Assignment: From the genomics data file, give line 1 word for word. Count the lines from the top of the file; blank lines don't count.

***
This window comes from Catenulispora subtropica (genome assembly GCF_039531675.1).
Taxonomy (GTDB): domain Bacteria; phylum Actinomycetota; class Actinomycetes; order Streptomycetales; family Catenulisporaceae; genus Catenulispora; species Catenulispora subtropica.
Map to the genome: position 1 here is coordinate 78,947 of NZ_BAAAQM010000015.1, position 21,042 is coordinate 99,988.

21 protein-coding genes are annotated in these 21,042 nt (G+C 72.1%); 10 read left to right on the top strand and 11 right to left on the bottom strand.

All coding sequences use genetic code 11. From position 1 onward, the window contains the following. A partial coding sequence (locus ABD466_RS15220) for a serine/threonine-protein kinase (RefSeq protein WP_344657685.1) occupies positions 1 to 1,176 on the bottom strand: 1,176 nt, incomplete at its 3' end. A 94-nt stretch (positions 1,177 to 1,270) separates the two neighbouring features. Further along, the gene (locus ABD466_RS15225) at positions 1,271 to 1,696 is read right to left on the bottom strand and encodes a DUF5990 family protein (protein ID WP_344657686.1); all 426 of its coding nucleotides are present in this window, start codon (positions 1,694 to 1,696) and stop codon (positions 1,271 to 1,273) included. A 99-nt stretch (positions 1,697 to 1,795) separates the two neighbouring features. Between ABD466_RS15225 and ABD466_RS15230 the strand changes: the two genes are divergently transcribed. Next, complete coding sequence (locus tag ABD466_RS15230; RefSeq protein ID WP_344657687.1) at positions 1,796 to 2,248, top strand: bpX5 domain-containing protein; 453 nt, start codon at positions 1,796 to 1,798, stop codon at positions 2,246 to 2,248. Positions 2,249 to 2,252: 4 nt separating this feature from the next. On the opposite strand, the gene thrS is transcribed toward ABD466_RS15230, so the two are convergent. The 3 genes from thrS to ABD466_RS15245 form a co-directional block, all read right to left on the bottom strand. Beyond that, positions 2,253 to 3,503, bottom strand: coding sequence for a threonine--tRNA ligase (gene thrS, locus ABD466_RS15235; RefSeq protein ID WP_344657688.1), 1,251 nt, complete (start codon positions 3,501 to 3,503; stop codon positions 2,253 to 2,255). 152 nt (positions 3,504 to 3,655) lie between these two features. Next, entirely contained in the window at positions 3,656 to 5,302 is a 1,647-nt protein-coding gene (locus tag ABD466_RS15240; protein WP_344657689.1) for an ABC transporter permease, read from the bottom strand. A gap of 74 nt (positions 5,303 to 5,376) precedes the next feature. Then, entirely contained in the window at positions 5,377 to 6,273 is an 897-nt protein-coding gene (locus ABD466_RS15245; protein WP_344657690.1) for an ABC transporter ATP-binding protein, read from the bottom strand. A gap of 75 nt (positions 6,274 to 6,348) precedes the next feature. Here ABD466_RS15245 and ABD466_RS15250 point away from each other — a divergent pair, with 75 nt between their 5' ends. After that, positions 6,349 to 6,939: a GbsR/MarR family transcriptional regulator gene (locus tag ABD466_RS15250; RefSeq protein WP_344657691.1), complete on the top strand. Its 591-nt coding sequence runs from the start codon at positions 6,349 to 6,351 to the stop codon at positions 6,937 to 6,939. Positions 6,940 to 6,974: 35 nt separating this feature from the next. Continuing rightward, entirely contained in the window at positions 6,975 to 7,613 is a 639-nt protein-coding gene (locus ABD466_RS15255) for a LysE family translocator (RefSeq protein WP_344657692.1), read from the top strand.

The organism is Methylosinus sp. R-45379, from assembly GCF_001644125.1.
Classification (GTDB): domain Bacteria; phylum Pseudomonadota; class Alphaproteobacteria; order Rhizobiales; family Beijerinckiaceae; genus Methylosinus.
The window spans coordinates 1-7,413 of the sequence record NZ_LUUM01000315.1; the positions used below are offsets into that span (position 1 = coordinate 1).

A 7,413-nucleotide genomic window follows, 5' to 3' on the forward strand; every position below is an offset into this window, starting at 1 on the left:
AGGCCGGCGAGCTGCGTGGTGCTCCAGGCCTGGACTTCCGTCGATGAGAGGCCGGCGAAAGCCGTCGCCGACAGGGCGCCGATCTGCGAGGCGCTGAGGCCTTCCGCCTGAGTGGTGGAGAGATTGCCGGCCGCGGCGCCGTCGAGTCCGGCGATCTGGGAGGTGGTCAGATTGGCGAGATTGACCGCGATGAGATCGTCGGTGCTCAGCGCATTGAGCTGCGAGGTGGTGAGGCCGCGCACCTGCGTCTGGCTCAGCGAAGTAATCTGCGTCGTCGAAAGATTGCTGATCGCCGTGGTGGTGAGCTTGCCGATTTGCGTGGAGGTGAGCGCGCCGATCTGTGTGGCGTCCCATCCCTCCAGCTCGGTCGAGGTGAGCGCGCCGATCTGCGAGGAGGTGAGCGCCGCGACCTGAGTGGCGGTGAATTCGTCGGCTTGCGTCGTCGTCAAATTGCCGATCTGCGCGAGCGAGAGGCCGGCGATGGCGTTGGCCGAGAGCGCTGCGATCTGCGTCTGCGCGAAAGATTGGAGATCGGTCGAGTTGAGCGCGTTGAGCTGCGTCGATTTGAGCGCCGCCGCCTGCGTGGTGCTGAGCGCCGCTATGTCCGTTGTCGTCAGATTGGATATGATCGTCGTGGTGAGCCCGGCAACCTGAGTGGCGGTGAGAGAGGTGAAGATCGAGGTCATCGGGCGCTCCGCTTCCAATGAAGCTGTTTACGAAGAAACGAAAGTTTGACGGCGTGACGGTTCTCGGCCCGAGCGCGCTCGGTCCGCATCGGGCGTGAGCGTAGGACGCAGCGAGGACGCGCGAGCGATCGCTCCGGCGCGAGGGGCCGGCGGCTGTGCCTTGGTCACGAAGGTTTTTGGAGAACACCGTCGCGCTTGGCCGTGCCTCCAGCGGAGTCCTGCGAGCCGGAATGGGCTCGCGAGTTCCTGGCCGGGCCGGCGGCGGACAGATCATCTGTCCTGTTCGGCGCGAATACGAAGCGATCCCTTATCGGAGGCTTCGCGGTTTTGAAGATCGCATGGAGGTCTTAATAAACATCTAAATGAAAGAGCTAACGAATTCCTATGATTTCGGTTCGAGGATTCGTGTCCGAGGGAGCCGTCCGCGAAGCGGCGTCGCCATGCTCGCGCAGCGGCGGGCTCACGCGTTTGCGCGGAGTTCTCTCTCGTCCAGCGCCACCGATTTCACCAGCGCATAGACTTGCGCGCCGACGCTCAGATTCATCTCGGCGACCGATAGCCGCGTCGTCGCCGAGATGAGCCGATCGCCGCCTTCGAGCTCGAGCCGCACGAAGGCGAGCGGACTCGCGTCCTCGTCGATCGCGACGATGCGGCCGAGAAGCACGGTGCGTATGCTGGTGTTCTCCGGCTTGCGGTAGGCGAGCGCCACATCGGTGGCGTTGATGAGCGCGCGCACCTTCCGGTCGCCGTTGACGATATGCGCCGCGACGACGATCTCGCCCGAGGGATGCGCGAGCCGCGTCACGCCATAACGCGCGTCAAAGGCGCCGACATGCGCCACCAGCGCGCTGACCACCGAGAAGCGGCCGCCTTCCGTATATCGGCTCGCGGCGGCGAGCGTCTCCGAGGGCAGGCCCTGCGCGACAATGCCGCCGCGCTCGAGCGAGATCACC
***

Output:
This window comes from Catenulispora subtropica (genome assembly GCF_039531675.1).